Ko te whakaiti te whare o te whakaaro nui.
Ka taka te rau o te aroha me te matihere ki a Mina Mitai, te tauira o te humarie me te
whakaiti, ka momotu ki tawhiti, ki paerau I ngā marama ka huri.
Mina, 84, was a fit, healthy and loving father and koro. He was brought up in Matatā where the ocean was his swimming pool and where his love for boats and yachts grew. Without the money to buy a catamaran, he built two – “if we didn’t have it, we built it” was his motto – and he would sail to Motiti and Plate Islands.
As a young boy, Mina played hockey in Matata and went on to establish the Rotorua Eagles and Te Manu Kowhai hockey clubs. He encouraged all his moko to play hockey instead of rugby and would regularly pile them into the van and drive them to practice and games every week. His connection with hockey can still be seen through his grandson, Leo Mitai-Wells, who is a member of the Black Sticks national squad.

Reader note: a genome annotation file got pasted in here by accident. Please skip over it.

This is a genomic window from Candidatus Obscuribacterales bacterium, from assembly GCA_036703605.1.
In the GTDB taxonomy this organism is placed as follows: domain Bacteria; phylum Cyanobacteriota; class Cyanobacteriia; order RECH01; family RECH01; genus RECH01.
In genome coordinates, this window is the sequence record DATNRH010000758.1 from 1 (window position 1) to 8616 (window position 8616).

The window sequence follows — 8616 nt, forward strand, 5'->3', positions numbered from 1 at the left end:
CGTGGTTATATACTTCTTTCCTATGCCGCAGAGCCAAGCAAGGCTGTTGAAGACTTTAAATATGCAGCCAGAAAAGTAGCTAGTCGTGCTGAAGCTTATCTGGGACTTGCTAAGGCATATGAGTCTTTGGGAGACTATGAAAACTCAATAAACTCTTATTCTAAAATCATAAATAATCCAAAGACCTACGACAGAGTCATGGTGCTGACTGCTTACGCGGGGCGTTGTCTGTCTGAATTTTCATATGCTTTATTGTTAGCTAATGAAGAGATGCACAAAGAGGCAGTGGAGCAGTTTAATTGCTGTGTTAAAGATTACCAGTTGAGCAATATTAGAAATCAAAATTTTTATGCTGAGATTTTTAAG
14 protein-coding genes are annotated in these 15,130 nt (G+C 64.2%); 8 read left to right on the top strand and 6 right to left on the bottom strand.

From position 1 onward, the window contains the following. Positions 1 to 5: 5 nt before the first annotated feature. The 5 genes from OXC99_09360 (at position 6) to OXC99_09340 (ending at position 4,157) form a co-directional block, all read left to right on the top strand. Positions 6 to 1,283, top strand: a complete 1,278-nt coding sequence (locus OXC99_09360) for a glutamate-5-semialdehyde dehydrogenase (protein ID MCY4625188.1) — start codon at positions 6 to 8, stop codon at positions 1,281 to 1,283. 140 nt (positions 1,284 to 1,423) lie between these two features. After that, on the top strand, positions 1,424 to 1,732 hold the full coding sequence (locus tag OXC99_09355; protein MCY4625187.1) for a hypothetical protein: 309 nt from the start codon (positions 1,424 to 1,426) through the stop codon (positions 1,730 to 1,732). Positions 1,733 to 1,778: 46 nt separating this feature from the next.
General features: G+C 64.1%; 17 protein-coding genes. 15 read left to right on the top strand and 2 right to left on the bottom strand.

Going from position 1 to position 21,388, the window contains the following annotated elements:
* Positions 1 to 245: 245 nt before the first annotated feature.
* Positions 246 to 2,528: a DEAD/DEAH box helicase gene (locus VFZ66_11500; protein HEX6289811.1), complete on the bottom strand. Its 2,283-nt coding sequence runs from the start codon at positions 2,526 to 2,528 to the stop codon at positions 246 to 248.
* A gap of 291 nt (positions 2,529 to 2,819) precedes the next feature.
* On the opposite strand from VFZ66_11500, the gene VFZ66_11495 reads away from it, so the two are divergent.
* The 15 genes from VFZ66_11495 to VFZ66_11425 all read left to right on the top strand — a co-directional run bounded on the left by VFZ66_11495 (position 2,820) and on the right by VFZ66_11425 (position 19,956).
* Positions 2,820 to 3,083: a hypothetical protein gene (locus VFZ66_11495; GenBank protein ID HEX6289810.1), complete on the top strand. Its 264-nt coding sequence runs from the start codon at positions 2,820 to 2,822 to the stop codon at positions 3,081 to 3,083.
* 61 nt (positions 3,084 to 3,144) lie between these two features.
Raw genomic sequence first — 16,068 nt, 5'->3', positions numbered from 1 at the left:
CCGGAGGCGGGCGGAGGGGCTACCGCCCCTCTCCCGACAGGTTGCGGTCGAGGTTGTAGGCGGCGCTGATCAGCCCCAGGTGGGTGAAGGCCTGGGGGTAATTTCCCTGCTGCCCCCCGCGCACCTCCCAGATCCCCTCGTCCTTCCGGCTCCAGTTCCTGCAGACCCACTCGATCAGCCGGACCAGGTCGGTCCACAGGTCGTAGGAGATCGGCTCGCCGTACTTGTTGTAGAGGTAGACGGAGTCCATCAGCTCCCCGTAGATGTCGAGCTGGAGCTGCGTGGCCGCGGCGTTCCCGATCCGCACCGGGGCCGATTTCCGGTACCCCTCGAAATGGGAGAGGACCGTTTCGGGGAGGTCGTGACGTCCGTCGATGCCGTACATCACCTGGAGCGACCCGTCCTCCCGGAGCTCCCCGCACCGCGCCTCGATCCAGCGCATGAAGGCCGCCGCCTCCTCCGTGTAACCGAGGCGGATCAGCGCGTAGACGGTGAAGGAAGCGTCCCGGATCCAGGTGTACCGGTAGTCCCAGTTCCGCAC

Mina had eight children with his wife Margaret Kingi from Okere, two whangai, and was a grandfather to 34 and great-grandfather to 31. He had a love for carving and he and his son Richard Te Hau Mitai-Ngatai travelled around the motu helping carve many wharenui and marae including Hongoeka in Porirua and the original buildings at Te Kura Kaupapa Māori o Ruamata in Rotorua.
Most people would know Mina from playing his saxophone at the Kuirau markets and at the many tangihana around Aotearoa. The humble hero said it was his way of contributing to the families and the marae instead of speaking on the paepae.
Nā te whānau Mitai.